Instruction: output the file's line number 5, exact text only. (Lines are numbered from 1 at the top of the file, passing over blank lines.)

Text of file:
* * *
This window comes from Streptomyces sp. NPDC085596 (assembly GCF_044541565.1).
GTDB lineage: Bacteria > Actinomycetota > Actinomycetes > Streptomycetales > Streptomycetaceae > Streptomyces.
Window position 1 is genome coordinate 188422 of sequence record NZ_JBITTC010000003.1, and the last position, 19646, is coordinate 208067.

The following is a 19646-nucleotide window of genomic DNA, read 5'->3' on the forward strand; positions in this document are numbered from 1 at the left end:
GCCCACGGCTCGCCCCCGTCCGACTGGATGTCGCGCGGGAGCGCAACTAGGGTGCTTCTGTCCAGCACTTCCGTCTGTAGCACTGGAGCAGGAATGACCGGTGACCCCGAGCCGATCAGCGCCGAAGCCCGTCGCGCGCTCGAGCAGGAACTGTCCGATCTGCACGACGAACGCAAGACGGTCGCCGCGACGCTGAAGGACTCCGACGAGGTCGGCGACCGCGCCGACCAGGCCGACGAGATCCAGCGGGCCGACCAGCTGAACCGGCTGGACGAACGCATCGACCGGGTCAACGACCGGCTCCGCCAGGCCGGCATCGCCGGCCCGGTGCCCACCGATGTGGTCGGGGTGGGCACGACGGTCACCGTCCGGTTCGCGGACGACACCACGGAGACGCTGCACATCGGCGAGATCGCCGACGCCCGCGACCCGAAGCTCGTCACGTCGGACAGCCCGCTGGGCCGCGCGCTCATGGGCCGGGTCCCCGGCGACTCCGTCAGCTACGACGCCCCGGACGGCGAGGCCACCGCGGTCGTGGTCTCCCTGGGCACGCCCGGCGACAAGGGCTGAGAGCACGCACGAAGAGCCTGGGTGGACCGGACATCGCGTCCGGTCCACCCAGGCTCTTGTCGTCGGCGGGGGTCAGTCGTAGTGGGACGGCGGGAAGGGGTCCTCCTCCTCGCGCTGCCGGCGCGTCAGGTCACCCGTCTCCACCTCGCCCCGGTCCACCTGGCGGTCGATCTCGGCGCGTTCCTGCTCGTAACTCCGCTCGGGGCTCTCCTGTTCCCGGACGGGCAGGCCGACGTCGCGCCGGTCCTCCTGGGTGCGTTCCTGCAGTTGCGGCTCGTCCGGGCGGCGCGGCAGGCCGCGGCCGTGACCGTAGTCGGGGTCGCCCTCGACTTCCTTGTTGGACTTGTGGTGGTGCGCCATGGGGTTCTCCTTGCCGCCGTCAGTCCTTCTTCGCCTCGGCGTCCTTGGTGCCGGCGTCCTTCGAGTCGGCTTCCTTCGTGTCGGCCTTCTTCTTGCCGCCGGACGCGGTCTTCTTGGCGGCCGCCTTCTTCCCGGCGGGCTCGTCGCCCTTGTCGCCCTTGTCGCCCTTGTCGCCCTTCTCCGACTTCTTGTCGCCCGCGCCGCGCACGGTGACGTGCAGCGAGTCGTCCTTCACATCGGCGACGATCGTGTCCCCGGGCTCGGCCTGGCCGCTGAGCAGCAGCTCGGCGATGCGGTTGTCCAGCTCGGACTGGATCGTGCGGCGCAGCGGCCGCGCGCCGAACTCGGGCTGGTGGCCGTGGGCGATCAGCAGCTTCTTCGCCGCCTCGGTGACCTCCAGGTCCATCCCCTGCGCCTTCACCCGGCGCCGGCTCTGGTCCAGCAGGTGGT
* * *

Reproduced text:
GCCCACGGCTCGCCCCCGTCCGACTGGATGTCGCGCGGGAGCGCAACTAGGGTGCTTCTGTCCAGCACTTCCGTCTGTAGCACTGGAGCAGGAATGACCGGTGACCCCGAGCCGATCAGCGCCGAAGCCCGTCGCGCGCTCGAGCAGGAACTGTCCGATCTGCACGACGAACGCAAGACGGTCGCCGCGACGCTGAAGGACTCCGACGAGGTCGGCGACCGCGCCGACCAGGCCGACGAGATCCAGCGGGCCGACCAGCTGAACCGGCTGGACGAACGCATCGACCGGGTCAACGACCGGCTCCGCCAGGCCGGCATCGCCGGCCCGGTGCCCACCGATGTGGTCGGGGTGGGCACGACGGTCACCGTCCGGTTCGCGGACGACACCACGGAGACGCTGCACATCGGCGAGATCGCCGACGCCCGCGACCCGAAGCTCGTCACGTCGGACAGCCCGCTGGGCCGCGCGCTCATGGGCCGGGTCCCCGGCGACTCCGTCAGCTACGACGCCCCGGACGGCGAGGCCACCGCGGTCGTGGTCTCCCTGGGCACGCCCGGCGACAAGGGCTGAGAGCACGCACGAAGAGCCTGGGTGGACCGGACATCGCGTCCGGTCCACCCAGGCTCTTGTCGTCGGCGGGGGTCAGTCGTAGTGGGACGGCGGGAAGGGGTCCTCCTCCTCGCGCTGCCGGCGCGTCAGGTCACCCGTCTCCACCTCGCCCCGGTCCACCTGGCGGTCGATCTCGGCGCGTTCCTGCTCGTAACTCCGCTCGGGGCTCTCCTGTTCCCGGACGGGCAGGCCGACGTCGCGCCGGTCCTCCTGGGTGCGTTCCTGCAGTTGCGGCTCGTCCGGGCGGCGCGGCAGGCCGCGGCCGTGACCGTAGTCGGGGTCGCCCTCGACTTCCTTGTTGGACTTGTGGTGGTGCGCCATGGGGTTCTCCTTGCCGCCGTCAGTCCTTCTTCGCCTCGGCGTCCTTGGTGCCGGCGTCCTTCGAGTCGGCTTCCTTCGTGTCGGCCTTCTTCTTGCCGCCGGACGCGGTCTTCTTGGCGGCCGCCTTCTTCCCGGCGGGCTCGTCGCCCTTGTCGCCCTTGTCGCCCTTGTCGCCCTTCTCCGACTTCTTGTCGCCCGCGCCGCGCACGGTGACGTGCAGCGAGTCGTCCTTCACATCGGCGACGATCGTGTCCCCGGGCTCGGCCTGGCCGCTGAGCAGCAGCTCGGCGATGCGGTTGTCCAGCTCGGACTGGATCGTGCGGCGCAGCGGCCGCGCGCCGAACTCGGGCTGGTGGCCGTGGGCGATCAGCAGCTTCTTCGCCGCCTCGGTGACCTCCAGGTCCATCCCCTGCGCCTTCACCCGGCGCCGGCTCTGGTCCAGCAGGTGGT